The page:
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Real estate's new hidden market

Unable to sell, a growing number of homeowners are simply pulling homes from market.

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UNSEEN COMPANY: Unable to attract buyers, some sellers have pulled their homes from the market. Above, a home for sale in Stoneham, Mass.

LISA POOLE/AP

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Twice in the past two years, Matt and Christine Krol have put their Cave Creek, Ariz., house on the market. And twice, without any serious bids, they have removed the "For Sale" sign and rented out the house with its new granite countertops and inviting swimming pool.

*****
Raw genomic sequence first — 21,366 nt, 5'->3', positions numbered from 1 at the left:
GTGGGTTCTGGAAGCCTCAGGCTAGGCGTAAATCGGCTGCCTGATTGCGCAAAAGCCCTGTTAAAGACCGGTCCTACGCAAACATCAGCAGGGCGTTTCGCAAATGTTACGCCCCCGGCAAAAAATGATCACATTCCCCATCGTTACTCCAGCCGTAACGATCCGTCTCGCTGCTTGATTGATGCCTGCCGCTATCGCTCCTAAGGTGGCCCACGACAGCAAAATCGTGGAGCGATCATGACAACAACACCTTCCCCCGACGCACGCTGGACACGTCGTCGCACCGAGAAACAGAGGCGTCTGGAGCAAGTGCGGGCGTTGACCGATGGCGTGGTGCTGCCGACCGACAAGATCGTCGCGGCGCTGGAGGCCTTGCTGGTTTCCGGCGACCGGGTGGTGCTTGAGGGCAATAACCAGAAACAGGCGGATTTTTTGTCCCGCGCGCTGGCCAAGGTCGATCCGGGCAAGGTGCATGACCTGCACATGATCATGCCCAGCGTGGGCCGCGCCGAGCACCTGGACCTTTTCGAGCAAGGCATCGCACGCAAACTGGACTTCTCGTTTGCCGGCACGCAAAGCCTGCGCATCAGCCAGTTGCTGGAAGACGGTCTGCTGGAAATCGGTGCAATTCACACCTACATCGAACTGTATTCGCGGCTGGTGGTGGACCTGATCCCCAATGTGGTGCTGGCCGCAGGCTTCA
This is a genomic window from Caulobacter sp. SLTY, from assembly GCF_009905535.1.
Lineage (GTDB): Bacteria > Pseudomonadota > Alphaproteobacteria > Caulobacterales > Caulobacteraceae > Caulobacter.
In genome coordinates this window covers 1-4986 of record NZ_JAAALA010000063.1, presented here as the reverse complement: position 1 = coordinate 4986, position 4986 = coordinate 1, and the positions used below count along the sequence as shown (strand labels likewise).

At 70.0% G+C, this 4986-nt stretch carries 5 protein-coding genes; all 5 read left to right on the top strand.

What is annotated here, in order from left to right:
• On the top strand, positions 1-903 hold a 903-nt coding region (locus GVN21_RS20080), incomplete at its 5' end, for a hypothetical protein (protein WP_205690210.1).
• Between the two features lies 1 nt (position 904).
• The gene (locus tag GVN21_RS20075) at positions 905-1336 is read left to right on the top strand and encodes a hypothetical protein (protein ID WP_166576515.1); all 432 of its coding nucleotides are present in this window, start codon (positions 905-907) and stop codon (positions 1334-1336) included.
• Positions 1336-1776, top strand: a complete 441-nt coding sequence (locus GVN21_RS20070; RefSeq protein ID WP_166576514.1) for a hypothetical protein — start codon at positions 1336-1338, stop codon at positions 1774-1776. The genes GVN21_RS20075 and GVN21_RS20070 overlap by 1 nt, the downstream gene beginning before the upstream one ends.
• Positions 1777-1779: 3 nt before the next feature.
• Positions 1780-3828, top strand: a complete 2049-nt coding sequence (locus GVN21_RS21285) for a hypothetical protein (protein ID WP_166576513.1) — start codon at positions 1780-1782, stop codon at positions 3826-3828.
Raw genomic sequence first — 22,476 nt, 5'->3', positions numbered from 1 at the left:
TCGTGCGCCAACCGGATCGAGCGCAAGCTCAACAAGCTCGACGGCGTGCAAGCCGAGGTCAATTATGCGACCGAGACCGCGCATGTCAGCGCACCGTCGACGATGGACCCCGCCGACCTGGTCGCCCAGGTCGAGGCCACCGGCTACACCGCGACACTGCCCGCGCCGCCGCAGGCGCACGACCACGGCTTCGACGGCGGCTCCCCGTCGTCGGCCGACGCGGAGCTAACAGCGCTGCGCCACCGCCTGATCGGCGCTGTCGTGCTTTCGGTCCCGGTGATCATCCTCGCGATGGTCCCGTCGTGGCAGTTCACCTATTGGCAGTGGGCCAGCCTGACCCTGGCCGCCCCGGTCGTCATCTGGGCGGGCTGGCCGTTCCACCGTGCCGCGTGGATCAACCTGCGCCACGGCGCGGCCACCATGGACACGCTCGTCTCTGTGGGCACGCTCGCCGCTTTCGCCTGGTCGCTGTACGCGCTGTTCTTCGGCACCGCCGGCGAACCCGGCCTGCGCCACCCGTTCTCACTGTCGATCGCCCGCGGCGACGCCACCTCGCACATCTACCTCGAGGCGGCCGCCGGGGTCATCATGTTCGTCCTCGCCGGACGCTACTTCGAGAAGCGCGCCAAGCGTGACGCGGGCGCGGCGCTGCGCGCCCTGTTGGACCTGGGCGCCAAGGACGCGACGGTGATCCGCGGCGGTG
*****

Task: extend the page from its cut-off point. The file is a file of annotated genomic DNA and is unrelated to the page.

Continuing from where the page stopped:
"We never wanted to be landlords," says Ms. Krol from Puerto Rico, where she has moved. "We would still sell it if it went along with the lease and tenants, and the market improved."

Across the country, sellers discouraged by the prices offered for their homes, or tired of watching people traipse through their bedrooms, are yanking their homes off the market. While it's difficult to say how many houses this might be, housing experts believe the numbers are substantial. The implications of this "shadow inventory" are widespread: the housing market may be slow to come back, affecting everything from when Americans retire to whether they can afford to move to find a new job.

"I'm not sure how you measure it, but there are a lot of pent-up sellers," says Mark Zandi of Moody's Economy.com. "They will come out once the market finds firmer ground."

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